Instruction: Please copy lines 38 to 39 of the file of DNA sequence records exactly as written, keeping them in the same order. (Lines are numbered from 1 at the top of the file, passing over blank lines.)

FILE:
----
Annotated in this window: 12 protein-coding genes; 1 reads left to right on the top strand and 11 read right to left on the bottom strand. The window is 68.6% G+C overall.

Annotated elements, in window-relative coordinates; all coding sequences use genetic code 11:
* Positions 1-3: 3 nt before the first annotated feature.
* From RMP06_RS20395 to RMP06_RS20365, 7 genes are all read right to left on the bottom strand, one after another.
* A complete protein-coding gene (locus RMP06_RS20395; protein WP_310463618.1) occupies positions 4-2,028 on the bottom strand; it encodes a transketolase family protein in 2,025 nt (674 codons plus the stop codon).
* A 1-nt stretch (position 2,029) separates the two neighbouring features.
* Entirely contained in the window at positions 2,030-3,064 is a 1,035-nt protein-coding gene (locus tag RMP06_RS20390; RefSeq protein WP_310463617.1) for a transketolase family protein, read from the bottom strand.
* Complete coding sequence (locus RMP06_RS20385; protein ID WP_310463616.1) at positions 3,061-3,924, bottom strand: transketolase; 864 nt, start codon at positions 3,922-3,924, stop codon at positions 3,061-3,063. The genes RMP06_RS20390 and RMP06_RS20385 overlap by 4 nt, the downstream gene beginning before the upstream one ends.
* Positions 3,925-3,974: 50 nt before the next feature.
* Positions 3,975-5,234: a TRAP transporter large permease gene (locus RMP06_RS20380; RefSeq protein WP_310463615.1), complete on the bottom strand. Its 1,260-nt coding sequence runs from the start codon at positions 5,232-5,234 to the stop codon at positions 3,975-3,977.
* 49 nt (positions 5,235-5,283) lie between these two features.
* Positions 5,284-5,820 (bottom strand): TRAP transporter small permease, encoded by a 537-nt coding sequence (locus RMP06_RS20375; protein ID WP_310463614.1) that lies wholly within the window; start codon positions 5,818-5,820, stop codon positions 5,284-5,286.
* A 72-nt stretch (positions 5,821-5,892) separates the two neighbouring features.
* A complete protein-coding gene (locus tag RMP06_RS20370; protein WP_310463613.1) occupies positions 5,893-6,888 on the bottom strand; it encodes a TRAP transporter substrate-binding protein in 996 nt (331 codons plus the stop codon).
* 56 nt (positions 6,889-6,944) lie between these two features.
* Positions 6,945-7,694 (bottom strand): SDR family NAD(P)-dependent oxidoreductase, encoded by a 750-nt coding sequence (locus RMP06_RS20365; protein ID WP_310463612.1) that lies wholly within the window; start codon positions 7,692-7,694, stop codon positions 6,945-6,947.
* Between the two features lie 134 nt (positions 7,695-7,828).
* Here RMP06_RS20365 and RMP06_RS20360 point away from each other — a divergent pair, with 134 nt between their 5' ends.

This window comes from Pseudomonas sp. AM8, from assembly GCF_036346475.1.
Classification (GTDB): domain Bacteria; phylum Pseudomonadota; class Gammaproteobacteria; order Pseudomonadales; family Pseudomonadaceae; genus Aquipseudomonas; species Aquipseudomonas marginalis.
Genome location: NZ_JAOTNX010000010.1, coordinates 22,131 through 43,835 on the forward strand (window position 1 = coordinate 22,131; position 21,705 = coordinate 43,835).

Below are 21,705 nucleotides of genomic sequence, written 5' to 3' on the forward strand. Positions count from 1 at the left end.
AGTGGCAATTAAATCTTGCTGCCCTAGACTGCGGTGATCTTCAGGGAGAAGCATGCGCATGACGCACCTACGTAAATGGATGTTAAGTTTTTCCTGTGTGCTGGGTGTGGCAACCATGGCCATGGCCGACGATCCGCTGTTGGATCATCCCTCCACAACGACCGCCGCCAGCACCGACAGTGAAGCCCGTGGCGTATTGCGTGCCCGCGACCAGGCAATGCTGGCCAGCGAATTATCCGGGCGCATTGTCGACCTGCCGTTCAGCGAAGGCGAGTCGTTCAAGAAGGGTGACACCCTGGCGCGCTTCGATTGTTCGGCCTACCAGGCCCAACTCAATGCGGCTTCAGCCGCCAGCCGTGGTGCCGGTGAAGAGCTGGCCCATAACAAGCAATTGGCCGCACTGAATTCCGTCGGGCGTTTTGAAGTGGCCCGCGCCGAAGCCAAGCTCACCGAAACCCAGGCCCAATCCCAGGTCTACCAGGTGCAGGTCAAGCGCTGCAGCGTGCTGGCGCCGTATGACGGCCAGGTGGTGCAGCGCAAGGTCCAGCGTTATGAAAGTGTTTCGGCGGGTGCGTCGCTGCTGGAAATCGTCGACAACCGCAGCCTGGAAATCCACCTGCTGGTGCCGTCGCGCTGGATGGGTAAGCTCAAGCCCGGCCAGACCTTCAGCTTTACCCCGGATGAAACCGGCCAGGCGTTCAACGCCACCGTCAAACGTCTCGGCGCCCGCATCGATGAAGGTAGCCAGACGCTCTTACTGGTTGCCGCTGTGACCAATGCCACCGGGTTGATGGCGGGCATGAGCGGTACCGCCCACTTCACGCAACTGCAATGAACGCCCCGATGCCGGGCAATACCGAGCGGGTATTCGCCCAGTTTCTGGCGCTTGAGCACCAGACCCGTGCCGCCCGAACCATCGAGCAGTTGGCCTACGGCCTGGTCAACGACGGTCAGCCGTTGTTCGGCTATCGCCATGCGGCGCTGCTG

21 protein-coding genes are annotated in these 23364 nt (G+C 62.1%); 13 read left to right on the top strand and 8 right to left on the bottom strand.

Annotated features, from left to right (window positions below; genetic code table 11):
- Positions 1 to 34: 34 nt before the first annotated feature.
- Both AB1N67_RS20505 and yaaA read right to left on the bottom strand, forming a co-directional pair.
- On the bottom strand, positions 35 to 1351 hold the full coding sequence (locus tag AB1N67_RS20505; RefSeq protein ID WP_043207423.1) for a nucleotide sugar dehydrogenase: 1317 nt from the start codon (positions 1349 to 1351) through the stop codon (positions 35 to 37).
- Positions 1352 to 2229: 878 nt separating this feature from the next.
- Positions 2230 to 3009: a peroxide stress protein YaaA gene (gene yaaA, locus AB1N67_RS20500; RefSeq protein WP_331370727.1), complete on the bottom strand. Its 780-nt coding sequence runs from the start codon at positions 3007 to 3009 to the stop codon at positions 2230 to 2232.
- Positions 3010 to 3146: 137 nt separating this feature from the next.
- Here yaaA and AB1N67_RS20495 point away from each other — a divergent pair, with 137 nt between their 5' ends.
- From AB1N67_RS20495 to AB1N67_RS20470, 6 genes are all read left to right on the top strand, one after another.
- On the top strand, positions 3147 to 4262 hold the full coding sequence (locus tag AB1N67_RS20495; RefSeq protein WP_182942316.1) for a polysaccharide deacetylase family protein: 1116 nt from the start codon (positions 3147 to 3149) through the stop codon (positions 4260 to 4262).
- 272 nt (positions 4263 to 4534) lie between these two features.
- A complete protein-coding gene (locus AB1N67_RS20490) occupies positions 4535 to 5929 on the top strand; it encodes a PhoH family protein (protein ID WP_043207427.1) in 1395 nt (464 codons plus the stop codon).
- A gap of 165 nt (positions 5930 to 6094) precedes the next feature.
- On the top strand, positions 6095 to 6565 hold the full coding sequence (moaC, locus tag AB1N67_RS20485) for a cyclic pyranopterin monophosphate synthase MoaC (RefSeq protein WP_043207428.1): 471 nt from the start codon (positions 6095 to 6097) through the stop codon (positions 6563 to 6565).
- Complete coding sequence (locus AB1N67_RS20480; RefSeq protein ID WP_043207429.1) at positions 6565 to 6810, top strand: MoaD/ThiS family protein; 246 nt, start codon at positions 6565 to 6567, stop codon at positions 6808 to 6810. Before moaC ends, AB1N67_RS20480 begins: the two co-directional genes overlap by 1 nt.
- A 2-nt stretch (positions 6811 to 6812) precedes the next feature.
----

- On the top strand, positions 6095 to 6565 hold the full coding sequence (moaC, locus tag AB1N67_RS20485) for a cyclic pyranopterin monophosphate synthase MoaC (RefSeq protein WP_043207428.1): 471 nt from the start codon (positions 6095 to 6097) through the stop codon (positions 6563 to 6565).
- Complete coding sequence (locus AB1N67_RS20480; RefSeq protein ID WP_043207429.1) at positions 6565 to 6810, top strand: MoaD/ThiS family protein; 246 nt, start codon at positions 6565 to 6567, stop codon at positions 6808 to 6810. Before moaC ends, AB1N67_RS20480 begins: the two co-directional genes overlap by 1 nt.